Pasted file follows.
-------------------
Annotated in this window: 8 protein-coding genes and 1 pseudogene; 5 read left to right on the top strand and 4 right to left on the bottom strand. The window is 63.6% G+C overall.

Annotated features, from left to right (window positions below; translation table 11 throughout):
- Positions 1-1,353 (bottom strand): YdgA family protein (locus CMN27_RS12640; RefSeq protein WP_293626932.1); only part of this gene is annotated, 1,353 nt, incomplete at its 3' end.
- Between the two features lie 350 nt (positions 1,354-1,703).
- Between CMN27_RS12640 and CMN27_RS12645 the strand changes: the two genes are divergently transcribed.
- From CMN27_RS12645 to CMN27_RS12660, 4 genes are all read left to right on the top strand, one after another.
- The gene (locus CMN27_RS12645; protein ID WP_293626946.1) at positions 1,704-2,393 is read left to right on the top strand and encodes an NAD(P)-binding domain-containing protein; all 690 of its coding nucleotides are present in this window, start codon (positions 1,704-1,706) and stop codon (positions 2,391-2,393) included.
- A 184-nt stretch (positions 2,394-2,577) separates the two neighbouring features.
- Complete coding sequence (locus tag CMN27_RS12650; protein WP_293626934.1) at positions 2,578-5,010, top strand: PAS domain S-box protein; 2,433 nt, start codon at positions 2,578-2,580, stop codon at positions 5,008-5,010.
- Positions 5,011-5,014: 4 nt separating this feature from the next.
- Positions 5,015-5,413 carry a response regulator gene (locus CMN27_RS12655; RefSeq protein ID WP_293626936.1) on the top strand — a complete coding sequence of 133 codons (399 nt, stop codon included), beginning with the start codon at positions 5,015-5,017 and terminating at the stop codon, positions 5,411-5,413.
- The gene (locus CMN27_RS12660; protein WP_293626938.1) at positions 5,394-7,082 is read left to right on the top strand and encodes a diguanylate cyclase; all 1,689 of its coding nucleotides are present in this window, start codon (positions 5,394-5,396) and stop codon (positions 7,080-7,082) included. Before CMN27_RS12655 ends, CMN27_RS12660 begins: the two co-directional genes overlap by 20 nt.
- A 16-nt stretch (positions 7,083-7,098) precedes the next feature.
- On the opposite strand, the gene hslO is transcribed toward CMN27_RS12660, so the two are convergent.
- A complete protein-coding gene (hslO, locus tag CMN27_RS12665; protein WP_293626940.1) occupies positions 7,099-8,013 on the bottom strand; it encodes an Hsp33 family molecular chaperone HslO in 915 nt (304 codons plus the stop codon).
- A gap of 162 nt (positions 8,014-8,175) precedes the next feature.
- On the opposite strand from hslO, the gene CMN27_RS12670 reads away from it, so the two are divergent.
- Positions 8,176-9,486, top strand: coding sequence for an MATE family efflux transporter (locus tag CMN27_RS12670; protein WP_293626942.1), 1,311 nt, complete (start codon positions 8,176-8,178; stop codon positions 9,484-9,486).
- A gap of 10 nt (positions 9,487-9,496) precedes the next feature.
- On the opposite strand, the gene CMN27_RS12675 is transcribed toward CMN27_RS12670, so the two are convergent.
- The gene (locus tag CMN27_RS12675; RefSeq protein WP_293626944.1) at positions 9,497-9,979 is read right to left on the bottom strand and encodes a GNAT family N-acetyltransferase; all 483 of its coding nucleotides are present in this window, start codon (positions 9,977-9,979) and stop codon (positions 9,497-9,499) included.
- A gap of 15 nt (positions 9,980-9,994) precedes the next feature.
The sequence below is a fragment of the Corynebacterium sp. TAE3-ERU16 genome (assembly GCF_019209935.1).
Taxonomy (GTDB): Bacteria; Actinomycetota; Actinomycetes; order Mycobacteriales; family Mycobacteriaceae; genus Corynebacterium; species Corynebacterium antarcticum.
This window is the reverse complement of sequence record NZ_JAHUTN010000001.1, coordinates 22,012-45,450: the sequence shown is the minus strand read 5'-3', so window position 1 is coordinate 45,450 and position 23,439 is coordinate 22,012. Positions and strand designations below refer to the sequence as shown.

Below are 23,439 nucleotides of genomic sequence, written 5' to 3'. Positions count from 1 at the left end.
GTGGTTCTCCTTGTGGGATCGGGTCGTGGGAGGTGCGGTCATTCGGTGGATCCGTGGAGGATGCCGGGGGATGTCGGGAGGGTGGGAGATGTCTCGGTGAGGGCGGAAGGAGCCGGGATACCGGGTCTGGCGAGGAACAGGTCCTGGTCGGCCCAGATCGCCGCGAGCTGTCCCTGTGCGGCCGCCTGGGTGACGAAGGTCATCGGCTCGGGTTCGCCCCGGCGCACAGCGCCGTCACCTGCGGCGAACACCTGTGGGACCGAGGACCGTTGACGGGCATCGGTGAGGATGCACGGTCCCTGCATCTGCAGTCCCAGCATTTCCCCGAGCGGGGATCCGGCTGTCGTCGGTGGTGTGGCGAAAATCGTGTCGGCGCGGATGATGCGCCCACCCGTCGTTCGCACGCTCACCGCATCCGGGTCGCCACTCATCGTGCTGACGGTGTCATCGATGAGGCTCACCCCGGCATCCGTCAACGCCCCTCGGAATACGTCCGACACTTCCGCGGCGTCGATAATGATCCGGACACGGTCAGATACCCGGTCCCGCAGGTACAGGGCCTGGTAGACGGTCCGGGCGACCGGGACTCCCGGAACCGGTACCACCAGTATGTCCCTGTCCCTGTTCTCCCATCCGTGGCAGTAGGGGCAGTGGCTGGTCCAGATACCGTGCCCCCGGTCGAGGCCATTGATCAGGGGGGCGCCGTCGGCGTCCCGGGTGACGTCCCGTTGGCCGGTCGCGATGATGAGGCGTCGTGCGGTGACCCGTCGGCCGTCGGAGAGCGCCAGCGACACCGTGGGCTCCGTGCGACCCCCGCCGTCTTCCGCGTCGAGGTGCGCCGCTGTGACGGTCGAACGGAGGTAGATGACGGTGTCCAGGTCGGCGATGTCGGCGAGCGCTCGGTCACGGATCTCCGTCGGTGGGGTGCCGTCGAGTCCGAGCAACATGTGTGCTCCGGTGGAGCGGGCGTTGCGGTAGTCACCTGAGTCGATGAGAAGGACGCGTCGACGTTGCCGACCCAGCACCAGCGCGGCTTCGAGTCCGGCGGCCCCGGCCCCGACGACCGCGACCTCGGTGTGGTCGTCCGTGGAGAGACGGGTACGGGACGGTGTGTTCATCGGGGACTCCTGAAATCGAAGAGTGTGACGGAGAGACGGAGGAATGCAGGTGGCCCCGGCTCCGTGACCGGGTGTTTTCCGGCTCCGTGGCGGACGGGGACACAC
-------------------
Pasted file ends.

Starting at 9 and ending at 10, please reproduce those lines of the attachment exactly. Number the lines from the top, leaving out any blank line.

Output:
- Complete coding sequence (locus tag CMN27_RS12650; protein WP_293626934.1) at positions 2,578-5,010, top strand: PAS domain S-box protein; 2,433 nt, start codon at positions 2,578-2,580, stop codon at positions 5,008-5,010.
- Positions 5,011-5,014: 4 nt separating this feature from the next.